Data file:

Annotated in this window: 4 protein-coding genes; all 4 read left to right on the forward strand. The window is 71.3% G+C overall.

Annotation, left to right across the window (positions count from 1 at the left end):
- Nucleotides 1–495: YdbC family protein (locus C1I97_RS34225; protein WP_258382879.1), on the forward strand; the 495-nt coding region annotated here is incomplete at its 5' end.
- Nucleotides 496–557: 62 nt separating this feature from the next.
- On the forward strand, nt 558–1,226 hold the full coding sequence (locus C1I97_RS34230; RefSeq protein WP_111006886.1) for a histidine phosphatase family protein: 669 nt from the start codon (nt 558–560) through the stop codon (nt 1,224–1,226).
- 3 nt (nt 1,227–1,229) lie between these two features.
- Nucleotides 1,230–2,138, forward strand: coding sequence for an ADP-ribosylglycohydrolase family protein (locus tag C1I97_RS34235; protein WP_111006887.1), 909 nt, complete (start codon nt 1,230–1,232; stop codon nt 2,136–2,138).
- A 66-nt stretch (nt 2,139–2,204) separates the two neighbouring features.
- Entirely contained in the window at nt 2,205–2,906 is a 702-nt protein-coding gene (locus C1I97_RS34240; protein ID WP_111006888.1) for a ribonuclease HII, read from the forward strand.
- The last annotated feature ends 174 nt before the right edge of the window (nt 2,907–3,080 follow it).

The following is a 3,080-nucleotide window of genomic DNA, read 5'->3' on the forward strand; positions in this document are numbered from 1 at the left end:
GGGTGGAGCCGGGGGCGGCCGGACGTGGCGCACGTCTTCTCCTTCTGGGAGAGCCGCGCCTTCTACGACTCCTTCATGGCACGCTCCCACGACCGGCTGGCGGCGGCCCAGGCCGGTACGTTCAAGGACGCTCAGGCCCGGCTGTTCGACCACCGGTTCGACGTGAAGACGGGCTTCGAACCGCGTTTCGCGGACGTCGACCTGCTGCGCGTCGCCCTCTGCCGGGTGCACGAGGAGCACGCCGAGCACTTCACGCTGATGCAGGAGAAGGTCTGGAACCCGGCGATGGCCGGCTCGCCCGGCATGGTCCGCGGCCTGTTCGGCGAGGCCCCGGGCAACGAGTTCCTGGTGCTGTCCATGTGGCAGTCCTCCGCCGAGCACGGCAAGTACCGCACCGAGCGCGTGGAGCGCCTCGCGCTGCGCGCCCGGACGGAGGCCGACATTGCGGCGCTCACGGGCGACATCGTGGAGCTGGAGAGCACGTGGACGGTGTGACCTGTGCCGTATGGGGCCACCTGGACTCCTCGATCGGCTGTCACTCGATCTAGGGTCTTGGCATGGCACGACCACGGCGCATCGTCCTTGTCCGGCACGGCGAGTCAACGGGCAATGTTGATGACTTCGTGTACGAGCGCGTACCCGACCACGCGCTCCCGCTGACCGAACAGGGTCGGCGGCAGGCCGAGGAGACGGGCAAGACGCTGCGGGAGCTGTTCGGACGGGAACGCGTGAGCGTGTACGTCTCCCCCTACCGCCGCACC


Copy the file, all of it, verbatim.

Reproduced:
Annotated in this window: 4 protein-coding genes; all 4 read left to right on the forward strand. The window is 71.3% G+C overall.

Annotation, left to right across the window (positions count from 1 at the left end):
- Nucleotides 1–495: YdbC family protein (locus C1I97_RS34225; protein WP_258382879.1), on the forward strand; the 495-nt coding region annotated here is incomplete at its 5' end.
- Nucleotides 496–557: 62 nt separating this feature from the next.
- On the forward strand, nt 558–1,226 hold the full coding sequence (locus C1I97_RS34230; RefSeq protein WP_111006886.1) for a histidine phosphatase family protein: 669 nt from the start codon (nt 558–560) through the stop codon (nt 1,224–1,226).
- 3 nt (nt 1,227–1,229) lie between these two features.
- Nucleotides 1,230–2,138, forward strand: coding sequence for an ADP-ribosylglycohydrolase family protein (locus tag C1I97_RS34235; protein WP_111006887.1), 909 nt, complete (start codon nt 1,230–1,232; stop codon nt 2,136–2,138).
- A 66-nt stretch (nt 2,139–2,204) separates the two neighbouring features.
- Entirely contained in the window at nt 2,205–2,906 is a 702-nt protein-coding gene (locus C1I97_RS34240; protein ID WP_111006888.1) for a ribonuclease HII, read from the forward strand.
- The last annotated feature ends 174 nt before the right edge of the window (nt 2,907–3,080 follow it).

The following is a 3,080-nucleotide window of genomic DNA, read 5'->3' on the forward strand; positions in this document are numbered from 1 at the left end:
GGGTGGAGCCGGGGGCGGCCGGACGTGGCGCACGTCTTCTCCTTCTGGGAGAGCCGCGCCTTCTACGACTCCTTCATGGCACGCTCCCACGACCGGCTGGCGGCGGCCCAGGCCGGTACGTTCAAGGACGCTCAGGCCCGGCTGTTCGACCACCGGTTCGACGTGAAGACGGGCTTCGAACCGCGTTTCGCGGACGTCGACCTGCTGCGCGTCGCCCTCTGCCGGGTGCACGAGGAGCACGCCGAGCACTTCACGCTGATGCAGGAGAAGGTCTGGAACCCGGCGATGGCCGGCTCGCCCGGCATGGTCCGCGGCCTGTTCGGCGAGGCCCCGGGCAACGAGTTCCTGGTGCTGTCCATGTGGCAGTCCTCCGCCGAGCACGGCAAGTACCGCACCGAGCGCGTGGAGCGCCTCGCGCTGCGCGCCCGGACGGAGGCCGACATTGCGGCGCTCACGGGCGACATCGTGGAGCTGGAGAGCACGTGGACGGTGTGACCTGTGCCGTATGGGGCCACCTGGACTCCTCGATCGGCTGTCACTCGATCTAGGGTCTTGGCATGGCACGACCACGGCGCATCGTCCTTGTCCGGCACGGCGAGTCAACGGGCAATGTTGATGACTTCGTGTACGAGCGCGTACCCGACCACGCGCTCCCGCTGACCGAACAGGGTCGGCGGCAGGCCGAGGAGACGGGCAAGACGCTGCGGGAGCTGTTCGGACGGGAACGCGTGAGCGTGTACGTCTCCCCCTACCGCCGCACC